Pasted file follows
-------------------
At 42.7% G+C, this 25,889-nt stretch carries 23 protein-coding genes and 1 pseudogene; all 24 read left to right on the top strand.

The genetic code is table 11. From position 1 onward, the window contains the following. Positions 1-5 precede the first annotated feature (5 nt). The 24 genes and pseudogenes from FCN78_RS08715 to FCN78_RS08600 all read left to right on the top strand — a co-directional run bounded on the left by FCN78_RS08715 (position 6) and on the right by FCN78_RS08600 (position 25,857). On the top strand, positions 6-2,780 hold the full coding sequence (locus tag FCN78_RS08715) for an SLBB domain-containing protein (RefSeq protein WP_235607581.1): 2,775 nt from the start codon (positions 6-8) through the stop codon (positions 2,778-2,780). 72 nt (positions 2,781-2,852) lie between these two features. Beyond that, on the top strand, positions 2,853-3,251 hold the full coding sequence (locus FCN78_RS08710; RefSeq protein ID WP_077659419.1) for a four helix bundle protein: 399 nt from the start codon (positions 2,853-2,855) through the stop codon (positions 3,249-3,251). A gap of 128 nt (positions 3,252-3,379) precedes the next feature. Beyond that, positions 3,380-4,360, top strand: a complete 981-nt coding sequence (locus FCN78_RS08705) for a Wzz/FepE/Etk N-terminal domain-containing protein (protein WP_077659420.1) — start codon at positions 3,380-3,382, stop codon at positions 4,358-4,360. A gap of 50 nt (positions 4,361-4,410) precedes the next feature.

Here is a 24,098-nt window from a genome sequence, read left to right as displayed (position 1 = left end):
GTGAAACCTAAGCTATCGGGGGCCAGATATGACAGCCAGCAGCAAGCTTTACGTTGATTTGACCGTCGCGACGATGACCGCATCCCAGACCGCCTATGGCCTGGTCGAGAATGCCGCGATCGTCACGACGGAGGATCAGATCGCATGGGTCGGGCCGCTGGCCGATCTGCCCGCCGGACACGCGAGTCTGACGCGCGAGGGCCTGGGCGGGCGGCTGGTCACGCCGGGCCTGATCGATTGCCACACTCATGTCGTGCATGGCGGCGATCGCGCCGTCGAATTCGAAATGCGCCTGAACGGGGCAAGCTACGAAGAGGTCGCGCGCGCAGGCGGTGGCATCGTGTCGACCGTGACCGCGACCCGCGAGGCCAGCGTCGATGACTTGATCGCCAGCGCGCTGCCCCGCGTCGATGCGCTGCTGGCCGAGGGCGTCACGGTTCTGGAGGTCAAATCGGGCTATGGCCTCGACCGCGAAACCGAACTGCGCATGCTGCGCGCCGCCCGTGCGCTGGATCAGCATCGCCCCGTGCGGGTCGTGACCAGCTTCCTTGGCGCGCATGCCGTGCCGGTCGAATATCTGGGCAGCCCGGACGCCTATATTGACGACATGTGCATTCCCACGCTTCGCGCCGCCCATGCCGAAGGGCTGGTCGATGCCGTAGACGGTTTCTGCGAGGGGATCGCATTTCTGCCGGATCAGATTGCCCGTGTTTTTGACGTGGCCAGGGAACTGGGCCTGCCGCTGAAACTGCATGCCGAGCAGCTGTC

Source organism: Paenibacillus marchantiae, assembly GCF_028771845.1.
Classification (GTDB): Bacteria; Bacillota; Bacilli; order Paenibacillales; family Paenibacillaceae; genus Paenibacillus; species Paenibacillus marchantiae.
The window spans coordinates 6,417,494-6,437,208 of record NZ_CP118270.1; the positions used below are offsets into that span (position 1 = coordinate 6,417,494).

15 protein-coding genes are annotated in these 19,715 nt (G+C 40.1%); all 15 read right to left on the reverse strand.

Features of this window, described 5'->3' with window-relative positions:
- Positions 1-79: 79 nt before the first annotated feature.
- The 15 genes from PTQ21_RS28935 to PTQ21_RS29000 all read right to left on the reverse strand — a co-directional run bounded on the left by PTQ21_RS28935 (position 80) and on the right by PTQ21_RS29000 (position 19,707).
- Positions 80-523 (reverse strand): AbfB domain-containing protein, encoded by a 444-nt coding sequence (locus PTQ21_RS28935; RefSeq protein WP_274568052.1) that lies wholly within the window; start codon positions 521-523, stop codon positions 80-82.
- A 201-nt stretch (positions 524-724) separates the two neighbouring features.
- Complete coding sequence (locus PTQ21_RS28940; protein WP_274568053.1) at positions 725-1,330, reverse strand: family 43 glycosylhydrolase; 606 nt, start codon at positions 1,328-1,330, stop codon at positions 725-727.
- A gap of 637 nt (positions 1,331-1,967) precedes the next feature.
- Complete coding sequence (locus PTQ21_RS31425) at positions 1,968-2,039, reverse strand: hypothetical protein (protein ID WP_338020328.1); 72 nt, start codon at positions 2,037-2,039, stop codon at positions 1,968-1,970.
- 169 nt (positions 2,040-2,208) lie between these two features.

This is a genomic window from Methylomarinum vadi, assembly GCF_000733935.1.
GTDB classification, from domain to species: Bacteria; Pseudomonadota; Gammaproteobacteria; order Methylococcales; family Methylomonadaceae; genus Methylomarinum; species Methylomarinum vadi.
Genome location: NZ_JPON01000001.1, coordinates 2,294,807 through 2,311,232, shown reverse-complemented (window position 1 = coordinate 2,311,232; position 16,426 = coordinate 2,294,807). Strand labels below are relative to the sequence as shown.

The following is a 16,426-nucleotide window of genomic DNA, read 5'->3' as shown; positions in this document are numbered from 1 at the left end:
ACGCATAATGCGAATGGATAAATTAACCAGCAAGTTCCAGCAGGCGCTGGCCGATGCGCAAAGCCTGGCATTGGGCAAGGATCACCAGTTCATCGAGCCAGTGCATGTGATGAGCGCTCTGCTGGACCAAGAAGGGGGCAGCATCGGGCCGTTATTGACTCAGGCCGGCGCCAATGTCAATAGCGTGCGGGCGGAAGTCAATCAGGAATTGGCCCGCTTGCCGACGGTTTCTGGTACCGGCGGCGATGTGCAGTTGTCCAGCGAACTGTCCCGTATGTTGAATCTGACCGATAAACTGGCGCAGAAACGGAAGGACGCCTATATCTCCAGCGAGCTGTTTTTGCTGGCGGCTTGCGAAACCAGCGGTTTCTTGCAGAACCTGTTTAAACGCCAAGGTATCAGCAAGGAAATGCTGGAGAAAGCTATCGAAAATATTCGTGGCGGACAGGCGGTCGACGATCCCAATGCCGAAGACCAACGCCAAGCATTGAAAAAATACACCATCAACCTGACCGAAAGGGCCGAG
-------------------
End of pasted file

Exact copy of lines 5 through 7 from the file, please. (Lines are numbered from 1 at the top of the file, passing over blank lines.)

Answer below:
Source organism: Paenibacillus marchantiae, assembly GCF_028771845.1.
Classification (GTDB): Bacteria; Bacillota; Bacilli; order Paenibacillales; family Paenibacillaceae; genus Paenibacillus; species Paenibacillus marchantiae.
The window spans coordinates 6,417,494-6,437,208 of record NZ_CP118270.1; the positions used below are offsets into that span (position 1 = coordinate 6,417,494).